This was followed by RJD leaders led by Tesjaswi Yadav flying down to Hyderabad to meet KCR. During the meeting the TRS chief also had a telephonic conversation with RJD chief Lalu Prasad Yadav, who reportedly advised KCR to play an active role in national politics.
TRS leaders are also likely to meet Samajwadi Party (SP) leader Akhilesh Yadav soon. KTR has already stated that they see a trend in favour of SP in Uttar Pradesh.
During an interaction with Twitter users on January 13, KTR said that his party will soon take a call on campaigning for SP in UP elections.
On December 15, KCR and KTR met Tamil Nadu Chief Minister M K Stalin in Chennai. They believed to have discussed the plans for floating a front as an alternative to both BJP and Congress.
This was the first time KCR met Stalin after the DMK president assumed charge as chief minister in May this year.
It also came close on the heels of West Bengal Chief Minister Mamata Banerjee dismissing the Congress-led United Progressive Alliance (UPA) as a viable opposition to the BJP.
DMK, which is in alliance with the Congress, had opposed the idea of non-BJP and non-Congress front in 2019. However, KCR is making fresh attempts to bring him on board.
The renewed efforts by KCR for a third front come at a time when BJP has gone aggressive against his government. Buoyed by the recent victory in Huzurabad Assembly by-election, BJP is turning the heat on TRS by taking up protest programmes on various issues.
The arrest of BJP’s state president Bandi Sanjay early this month during one such protest gave the saffron party an opportunity to launch another salvo against TRS government. BJP’s key national leaders made a beeline to the state to intensify attacks on KCR. BJP’s national president J. P. Nadda, Madhya Pradesh Chief Minister Shivraj Singh Chauhan and Assam Chief Minister Himanta Biswa Sarma were among the leaders who descended on Hyderabad and made scathing attacks on the TRS supremo.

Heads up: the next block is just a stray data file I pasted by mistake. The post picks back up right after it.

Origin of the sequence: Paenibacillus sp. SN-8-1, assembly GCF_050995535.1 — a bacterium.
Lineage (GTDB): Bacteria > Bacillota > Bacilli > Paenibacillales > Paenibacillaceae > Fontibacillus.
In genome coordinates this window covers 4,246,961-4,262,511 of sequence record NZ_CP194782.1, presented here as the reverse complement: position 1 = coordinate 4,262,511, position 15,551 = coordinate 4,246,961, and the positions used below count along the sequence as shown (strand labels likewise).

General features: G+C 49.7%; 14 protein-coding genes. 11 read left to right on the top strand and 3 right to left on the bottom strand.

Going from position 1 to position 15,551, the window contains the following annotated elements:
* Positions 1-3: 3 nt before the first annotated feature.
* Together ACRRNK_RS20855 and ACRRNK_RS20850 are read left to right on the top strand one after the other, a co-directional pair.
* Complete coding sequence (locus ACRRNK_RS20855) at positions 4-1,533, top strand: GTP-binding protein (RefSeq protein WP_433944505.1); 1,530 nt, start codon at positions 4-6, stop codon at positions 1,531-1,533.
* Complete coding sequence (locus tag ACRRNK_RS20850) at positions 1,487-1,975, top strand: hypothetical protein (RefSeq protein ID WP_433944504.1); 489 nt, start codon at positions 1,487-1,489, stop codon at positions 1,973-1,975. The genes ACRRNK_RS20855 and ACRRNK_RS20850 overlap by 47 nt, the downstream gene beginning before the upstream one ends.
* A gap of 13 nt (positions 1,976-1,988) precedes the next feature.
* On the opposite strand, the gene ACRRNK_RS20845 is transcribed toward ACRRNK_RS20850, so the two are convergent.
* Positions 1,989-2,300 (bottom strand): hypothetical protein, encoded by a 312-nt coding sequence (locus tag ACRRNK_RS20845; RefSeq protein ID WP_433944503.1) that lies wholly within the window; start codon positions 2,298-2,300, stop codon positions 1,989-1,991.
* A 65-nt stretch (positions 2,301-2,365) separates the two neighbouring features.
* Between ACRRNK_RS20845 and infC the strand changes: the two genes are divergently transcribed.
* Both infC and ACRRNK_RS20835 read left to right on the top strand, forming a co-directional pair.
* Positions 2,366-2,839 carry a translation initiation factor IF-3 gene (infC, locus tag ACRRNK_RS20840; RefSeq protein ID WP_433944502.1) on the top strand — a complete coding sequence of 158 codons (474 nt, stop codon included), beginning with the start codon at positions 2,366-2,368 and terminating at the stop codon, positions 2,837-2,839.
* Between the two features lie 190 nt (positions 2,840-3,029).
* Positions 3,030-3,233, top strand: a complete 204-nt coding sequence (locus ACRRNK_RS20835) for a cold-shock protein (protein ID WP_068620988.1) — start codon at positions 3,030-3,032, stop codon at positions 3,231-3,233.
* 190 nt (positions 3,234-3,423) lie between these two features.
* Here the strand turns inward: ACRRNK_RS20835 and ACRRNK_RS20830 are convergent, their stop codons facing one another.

Bandi Sanjay and some other BJP leaders also kept harping that KCR will be soon sent to jail for corruption. The state BJP alleged that KCR is trying to save himself by making fresh attempts to form a front.
Political analyst Palwai Raghavendra Reddy believes that after eight-plus years in power, KCR is certainly under pressure over promises made to various sections. “Paddy procurement is the latest issue which is troubling the government and KCR needs a way out to ensure the blame entirely does not fall on his government. Raking up the issue of Federal Front is one of the many means KCR is using to take the fight to BJP’s doorstep,” he said.
“KCR is also looking for the right opportunity to transfer power to KTR, and yet is in no mood to hang his boots. Creation of a Federal Front is probably the most suitable narrative for KCR at this stage,” he added.
The analyst recalled that KCR had floated the idea of a front of regional parties before the 2019 Lok Sabha election. He was hoping that BJP will not get a majority and thus the regional parties will have a role in forming the government.
“However, nothing went in favour of regional parties then. Now once again KCR thinks Modi might not get full majority, and is an opportune time to raise voice in favour of a regional alternative to the national parties,” he said.